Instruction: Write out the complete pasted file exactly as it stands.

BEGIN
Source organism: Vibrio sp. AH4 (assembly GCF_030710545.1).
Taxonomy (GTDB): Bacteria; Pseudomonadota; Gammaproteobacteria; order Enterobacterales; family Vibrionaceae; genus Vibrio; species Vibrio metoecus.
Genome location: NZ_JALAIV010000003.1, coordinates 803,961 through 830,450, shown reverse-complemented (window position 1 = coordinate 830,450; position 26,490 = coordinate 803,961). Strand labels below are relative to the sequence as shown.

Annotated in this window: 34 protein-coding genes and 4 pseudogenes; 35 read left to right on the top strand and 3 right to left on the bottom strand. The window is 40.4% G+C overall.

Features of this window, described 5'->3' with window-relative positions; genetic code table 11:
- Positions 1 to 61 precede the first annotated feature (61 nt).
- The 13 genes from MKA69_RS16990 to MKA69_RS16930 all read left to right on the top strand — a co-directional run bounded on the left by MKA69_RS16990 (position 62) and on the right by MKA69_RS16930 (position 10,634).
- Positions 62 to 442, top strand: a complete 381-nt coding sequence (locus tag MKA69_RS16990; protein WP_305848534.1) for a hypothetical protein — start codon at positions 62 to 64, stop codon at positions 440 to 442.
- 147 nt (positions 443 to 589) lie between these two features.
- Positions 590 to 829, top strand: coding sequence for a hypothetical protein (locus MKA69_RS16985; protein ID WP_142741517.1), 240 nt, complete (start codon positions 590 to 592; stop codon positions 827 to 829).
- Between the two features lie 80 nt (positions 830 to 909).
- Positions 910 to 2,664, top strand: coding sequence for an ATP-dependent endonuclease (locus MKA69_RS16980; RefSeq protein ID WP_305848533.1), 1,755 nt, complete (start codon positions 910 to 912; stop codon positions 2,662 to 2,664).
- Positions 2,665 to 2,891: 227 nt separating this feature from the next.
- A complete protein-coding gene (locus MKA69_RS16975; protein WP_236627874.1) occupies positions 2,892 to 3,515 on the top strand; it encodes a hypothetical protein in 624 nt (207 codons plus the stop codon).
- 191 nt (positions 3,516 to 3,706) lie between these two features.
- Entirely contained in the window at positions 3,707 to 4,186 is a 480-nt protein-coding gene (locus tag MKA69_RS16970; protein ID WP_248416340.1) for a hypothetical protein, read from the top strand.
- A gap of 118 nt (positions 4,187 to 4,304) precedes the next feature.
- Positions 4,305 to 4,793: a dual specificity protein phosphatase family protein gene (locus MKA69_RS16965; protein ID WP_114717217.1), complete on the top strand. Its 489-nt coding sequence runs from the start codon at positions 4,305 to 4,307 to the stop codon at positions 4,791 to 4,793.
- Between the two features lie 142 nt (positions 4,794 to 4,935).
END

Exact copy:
Source organism: Vibrio sp. AH4 (assembly GCF_030710545.1).
Taxonomy (GTDB): Bacteria; Pseudomonadota; Gammaproteobacteria; order Enterobacterales; family Vibrionaceae; genus Vibrio; species Vibrio metoecus.
Genome location: NZ_JALAIV010000003.1, coordinates 803,961 through 830,450, shown reverse-complemented (window position 1 = coordinate 830,450; position 26,490 = coordinate 803,961). Strand labels below are relative to the sequence as shown.

Annotated in this window: 34 protein-coding genes and 4 pseudogenes; 35 read left to right on the top strand and 3 right to left on the bottom strand. The window is 40.4% G+C overall.

Features of this window, described 5'->3' with window-relative positions; genetic code table 11:
- Positions 1 to 61 precede the first annotated feature (61 nt).
- The 13 genes from MKA69_RS16990 to MKA69_RS16930 all read left to right on the top strand — a co-directional run bounded on the left by MKA69_RS16990 (position 62) and on the right by MKA69_RS16930 (position 10,634).
- Positions 62 to 442, top strand: a complete 381-nt coding sequence (locus tag MKA69_RS16990; protein WP_305848534.1) for a hypothetical protein — start codon at positions 62 to 64, stop codon at positions 440 to 442.
- 147 nt (positions 443 to 589) lie between these two features.
- Positions 590 to 829, top strand: coding sequence for a hypothetical protein (locus MKA69_RS16985; protein ID WP_142741517.1), 240 nt, complete (start codon positions 590 to 592; stop codon positions 827 to 829).
- Between the two features lie 80 nt (positions 830 to 909).
- Positions 910 to 2,664, top strand: coding sequence for an ATP-dependent endonuclease (locus MKA69_RS16980; RefSeq protein ID WP_305848533.1), 1,755 nt, complete (start codon positions 910 to 912; stop codon positions 2,662 to 2,664).
- Positions 2,665 to 2,891: 227 nt separating this feature from the next.
- A complete protein-coding gene (locus MKA69_RS16975; protein WP_236627874.1) occupies positions 2,892 to 3,515 on the top strand; it encodes a hypothetical protein in 624 nt (207 codons plus the stop codon).
- 191 nt (positions 3,516 to 3,706) lie between these two features.
- Entirely contained in the window at positions 3,707 to 4,186 is a 480-nt protein-coding gene (locus tag MKA69_RS16970; protein ID WP_248416340.1) for a hypothetical protein, read from the top strand.
- A gap of 118 nt (positions 4,187 to 4,304) precedes the next feature.
- Positions 4,305 to 4,793: a dual specificity protein phosphatase family protein gene (locus MKA69_RS16965; protein ID WP_114717217.1), complete on the top strand. Its 489-nt coding sequence runs from the start codon at positions 4,305 to 4,307 to the stop codon at positions 4,791 to 4,793.
- Between the two features lie 142 nt (positions 4,794 to 4,935).